#11 The effects of line crossing following selection in mice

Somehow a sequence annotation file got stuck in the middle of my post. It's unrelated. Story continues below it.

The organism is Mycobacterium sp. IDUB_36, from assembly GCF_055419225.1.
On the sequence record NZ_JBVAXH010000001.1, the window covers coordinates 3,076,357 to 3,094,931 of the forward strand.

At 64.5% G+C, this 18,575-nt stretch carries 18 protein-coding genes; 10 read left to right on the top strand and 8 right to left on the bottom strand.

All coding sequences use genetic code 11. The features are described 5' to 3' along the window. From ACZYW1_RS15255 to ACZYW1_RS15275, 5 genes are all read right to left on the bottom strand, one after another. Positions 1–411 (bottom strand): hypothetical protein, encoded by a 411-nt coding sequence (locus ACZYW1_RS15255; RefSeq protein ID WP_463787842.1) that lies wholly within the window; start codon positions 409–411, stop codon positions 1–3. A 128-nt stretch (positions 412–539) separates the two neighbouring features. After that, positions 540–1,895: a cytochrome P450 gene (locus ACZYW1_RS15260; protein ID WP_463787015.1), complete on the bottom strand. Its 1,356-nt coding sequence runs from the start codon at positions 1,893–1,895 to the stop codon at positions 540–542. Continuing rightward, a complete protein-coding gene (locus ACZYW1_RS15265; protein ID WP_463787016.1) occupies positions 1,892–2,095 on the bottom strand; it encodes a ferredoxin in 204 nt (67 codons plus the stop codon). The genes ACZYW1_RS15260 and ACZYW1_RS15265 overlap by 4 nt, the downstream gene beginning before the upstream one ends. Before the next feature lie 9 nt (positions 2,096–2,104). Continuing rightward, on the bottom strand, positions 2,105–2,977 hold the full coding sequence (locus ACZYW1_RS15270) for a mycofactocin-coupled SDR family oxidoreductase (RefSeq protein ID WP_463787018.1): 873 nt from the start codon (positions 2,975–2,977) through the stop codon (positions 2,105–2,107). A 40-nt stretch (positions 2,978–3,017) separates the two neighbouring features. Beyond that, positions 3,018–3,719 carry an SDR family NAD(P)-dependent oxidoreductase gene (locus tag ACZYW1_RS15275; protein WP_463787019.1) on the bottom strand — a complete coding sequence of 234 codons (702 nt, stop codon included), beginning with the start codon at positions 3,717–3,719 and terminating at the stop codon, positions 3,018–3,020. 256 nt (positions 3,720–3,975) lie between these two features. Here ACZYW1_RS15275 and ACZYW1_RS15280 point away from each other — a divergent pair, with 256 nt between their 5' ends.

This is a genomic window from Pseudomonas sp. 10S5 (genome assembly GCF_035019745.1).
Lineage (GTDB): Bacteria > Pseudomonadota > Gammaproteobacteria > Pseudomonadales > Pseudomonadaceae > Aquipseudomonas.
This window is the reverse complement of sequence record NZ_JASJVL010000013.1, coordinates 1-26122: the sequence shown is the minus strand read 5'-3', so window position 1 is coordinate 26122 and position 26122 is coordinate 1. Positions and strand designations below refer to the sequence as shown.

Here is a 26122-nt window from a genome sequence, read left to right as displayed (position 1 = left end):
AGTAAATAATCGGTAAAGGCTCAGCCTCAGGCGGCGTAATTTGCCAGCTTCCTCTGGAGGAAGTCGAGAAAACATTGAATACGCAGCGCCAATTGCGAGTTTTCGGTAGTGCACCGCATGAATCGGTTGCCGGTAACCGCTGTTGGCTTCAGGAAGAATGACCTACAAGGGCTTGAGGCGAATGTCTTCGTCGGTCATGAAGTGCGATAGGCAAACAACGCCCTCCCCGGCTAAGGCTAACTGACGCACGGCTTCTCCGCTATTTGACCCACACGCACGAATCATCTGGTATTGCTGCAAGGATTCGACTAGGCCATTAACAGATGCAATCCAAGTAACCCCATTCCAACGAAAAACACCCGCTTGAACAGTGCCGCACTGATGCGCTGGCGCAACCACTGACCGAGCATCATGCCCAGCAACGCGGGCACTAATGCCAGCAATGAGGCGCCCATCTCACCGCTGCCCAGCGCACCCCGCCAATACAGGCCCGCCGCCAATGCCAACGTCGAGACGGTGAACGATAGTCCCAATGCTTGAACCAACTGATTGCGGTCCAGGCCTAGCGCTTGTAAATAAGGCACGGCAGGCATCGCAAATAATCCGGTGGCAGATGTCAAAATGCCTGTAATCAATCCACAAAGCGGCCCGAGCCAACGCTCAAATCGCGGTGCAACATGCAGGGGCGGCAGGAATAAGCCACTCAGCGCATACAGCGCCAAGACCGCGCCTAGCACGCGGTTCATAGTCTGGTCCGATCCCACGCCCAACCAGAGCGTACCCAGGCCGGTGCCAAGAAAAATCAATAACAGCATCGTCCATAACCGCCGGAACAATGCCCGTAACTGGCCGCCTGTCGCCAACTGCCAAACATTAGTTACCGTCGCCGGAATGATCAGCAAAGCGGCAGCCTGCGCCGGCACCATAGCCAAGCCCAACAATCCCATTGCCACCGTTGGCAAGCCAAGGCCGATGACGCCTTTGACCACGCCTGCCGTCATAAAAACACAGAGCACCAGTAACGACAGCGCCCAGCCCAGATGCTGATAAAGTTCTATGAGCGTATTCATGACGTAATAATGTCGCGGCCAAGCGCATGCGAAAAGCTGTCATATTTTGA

The objective of this study was to evaluate selection responses and heterotic effects in mouse line crosses after ten generations of selection. Four mouse lines were analyzed: G, L, W and C, selected for growth (body weight at 42 days [BW42]), tail length at 42 days [TL], litter size at birth [LS], and the control line, respectively. After 10 generations of selection the first set of crosses was created; in generation 12, backcrosses and three-way crosses were made. In the crosses the following traits were analyzed: body weight at 21, 42, 63 days, tail length at 42 days, litter size and litter mass at birth. Additive genetic effects of all lines were significant for BW (at all three measurement times) and TL. Heterosis was found for BW42 for the WxC combination, whereas the CxL combination tended to have a BW42 lower than expected from the line means. The same effect was observed for the CxG cross at day 63 with the effect increasing with age. With the exception of a maternal heterotic effect in the GxL cross, there was no significant effect on reproductive traits. The results show that 10 generations of line separation with selection on different traits (rather than divergent selection on a single trait) are enough to create genetic differences between the lines which result in a significant amount of heterosis for some parameters.
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